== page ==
Flipping through my notebooks can be like walking through a butterfly pavilion.

I safely watch all my ideas and sketches from here, some more viable than others; there goes a lime green one floating up to the canvas ceiling, while another struggles to free its soggy orange wings from the edge of a water feature.

But this is an exercise in separation, too. I keep myself apart and safely view my ideas with both hands tucked into pockets to avoid squashing anything.

In Order To Create

We need to get involved, no more viewing from a distance, it’s time to pull out that net and commit.

Problem: you might find a sense of dread rising when it’s time to do that.

Sometimes, dread comes from the tension between the ideal version of the idea in your head and the flawed version which your limited abilities may actually produce.

And it’s true, the flaws will be there. Ideas are delicate things, their wings can be easily torn, they might not adapt well to a new environment. But the work of adding beauty and meaning to the world involves the realization that a lot of ideas just won’t make it. There’s no need to take that personally, it’s just the truth.

And the beauty and meaning we’re talking about there is the singular beauty and meaning that comes filtered through you, and your perfectly flawed life. That’s the flavor of your personal magic and only you can bring it into the world.

Leap Into Action

Here are some tips for moving from idea to creation. Let’s snatch these ideas as they float past, then do something with them.

Start Small

Small starts are a great way to build momentum. Once you begin the transition from ‘idea’ to ‘action’ it’s like adding oxygen to kindling. I’m an anxious starter and have learned over time to build in small, non-intimidating actions at the start of each project. For writing, a brief entry in your journal can work. For art,  sharpening pencils, organizing paintbrushes, selecting the right paper can be enough to get you settled and ready to make those first few marks. Once you’re on your way your project starts taking over and sweeps any nervous energy away.

Get Present

Being in the moment is a great way to both open yourself up to inspiration, and to grab what the muse offers you and run with it. Being mindful and aware allows your perception to open out a little and gives inspiration more chance to strike. Noticing is a simple writing meditation that can help you get settled into the present moment and open to creative possibilities.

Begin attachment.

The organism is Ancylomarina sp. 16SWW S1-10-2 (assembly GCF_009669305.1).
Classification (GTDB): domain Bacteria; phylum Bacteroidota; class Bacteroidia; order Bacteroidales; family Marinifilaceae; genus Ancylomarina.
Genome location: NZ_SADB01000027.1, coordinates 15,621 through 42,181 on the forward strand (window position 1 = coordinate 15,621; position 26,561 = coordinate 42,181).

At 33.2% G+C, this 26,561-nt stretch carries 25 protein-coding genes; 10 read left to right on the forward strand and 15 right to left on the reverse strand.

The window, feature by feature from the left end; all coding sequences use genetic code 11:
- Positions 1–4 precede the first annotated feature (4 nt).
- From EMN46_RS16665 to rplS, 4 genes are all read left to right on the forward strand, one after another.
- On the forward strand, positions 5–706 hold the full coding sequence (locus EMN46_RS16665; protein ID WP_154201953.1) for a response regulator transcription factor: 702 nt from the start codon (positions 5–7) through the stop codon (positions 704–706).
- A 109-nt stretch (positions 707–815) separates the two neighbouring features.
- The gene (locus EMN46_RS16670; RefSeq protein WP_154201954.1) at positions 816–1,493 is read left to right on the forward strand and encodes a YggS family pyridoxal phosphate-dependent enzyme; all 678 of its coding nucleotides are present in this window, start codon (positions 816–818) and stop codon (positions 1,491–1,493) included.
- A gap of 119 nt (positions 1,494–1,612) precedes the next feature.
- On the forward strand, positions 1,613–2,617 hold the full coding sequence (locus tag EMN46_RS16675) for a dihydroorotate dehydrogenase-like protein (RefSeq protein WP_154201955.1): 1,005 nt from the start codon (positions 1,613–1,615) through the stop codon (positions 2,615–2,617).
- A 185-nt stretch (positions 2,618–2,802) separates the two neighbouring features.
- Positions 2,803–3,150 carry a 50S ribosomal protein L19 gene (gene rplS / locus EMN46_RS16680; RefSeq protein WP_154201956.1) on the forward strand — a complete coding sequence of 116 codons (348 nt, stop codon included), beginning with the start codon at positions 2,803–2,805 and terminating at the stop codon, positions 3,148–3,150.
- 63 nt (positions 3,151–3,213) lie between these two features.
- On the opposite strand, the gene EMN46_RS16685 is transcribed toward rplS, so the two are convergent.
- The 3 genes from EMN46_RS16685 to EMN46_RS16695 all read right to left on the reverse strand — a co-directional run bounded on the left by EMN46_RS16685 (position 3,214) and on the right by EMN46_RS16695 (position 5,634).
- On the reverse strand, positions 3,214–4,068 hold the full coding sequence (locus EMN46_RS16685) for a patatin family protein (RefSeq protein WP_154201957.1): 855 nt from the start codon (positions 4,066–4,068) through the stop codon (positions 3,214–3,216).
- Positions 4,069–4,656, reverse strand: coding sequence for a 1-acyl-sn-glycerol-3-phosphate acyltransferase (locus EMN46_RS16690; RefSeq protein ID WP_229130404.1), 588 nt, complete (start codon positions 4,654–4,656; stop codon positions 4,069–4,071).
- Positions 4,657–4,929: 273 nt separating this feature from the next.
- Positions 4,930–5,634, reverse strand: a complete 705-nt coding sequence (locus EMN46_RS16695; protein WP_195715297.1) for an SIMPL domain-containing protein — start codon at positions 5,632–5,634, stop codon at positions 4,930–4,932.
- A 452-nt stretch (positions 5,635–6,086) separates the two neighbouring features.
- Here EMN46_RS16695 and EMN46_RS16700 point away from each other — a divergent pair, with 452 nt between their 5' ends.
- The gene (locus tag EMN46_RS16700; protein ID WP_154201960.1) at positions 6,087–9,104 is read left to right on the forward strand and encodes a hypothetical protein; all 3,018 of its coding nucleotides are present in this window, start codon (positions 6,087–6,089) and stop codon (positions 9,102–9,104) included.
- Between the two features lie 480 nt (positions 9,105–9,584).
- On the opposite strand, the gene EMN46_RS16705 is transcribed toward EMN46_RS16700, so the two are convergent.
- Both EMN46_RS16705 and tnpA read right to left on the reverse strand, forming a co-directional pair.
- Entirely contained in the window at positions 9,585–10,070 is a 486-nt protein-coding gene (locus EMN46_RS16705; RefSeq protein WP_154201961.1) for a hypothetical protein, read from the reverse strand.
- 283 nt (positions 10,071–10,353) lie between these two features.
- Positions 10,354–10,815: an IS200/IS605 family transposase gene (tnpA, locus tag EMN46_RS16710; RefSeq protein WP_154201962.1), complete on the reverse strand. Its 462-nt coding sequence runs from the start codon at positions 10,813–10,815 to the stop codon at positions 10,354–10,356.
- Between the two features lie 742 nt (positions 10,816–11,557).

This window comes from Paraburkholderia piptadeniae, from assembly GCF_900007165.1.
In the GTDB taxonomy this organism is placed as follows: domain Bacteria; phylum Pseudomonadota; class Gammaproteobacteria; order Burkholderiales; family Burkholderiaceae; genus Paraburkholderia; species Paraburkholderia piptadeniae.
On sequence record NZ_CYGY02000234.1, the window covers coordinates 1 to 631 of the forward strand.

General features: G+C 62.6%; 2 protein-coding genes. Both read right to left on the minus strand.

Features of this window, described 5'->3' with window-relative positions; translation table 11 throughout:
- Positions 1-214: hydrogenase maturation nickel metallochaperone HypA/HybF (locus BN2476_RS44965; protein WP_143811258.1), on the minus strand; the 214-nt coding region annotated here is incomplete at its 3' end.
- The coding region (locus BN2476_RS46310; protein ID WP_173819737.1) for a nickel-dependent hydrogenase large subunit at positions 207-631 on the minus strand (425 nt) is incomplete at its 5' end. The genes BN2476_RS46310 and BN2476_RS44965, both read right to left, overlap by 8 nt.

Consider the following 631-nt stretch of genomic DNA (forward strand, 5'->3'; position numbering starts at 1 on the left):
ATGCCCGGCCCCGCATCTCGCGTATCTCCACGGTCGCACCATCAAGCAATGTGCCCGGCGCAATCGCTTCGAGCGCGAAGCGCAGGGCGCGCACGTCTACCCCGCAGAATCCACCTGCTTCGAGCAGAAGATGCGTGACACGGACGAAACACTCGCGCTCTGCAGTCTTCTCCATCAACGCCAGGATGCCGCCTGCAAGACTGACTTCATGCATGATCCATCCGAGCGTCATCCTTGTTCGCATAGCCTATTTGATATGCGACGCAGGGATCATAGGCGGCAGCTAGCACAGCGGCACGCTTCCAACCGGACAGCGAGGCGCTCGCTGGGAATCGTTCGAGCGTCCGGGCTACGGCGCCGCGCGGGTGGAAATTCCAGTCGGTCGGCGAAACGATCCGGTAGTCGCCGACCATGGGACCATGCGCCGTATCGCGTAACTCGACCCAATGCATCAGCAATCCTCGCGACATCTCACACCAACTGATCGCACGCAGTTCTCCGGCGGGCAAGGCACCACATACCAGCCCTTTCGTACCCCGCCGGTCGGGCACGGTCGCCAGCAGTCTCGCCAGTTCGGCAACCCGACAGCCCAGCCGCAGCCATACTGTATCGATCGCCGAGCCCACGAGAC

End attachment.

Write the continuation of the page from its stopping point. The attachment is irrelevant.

Inhabit Your Body

A great way to get in touch with your creative abilities is to move your awareness down into your body. Your body is a vessel of inner wisdom and connecting with your body allows you to sidestep the bustle of mental chatter. Things are quite here and there is space for wisdom and beauty to emerge.

A great way to bring awareness into your body is to let your feet be flat on the floor and imagine that you are breathing in and out through the soles of your feet. As you breathe do a simple body scan , moving your attention down from your head–to your throat, the center of your chest, belly, pelvis, knees, feet. Even a few seconds of this has a settling effect and you can feel the difference.

Fail Often

“Ever tried. Ever failed. No matter. Try again. Fail again. Fail better.”

Samuel Beckett

Lowering the stakes is a great way to begin a project. Realizing that your self-worth is not tied to every blog post, painting, or workshop that you create is a blessed relief! Is it really a problem if this blog post tanks? or if an illustration looks a bit out of whack? No. It’s tempting to aim for perfection but th truth is that the more you’re prepared to fail the more you produce.  And BONUS: the quality of your work improves dramatically.

Give It Some Air

I used to be a drug and alcohol worker, and one thing we did was to sit with clients as they wrote down what they saw as the ‘good’ and ‘less good’ aspects of their substance use. This exercise had a profound effect on people, it was often the first time that all the desires, consequences and judgements, good and bad, that had been swirling around in their heads was released, and they had a different perspective on them.

You can get this same effect with your ideas–by telling someone else about it, or putting it into another format–I often sketch my blog post ideas, or write a mini description of an illustration I want to do. A simple shift in perspective can really freshen things up.


Ideas are tender beings, sometimes they just need to work in the dark for a while. It’s like being in a cocoon, if it’s opened up too soon everything is lost. No one can tell you when, either. Only you can know.

Leave Foot Prints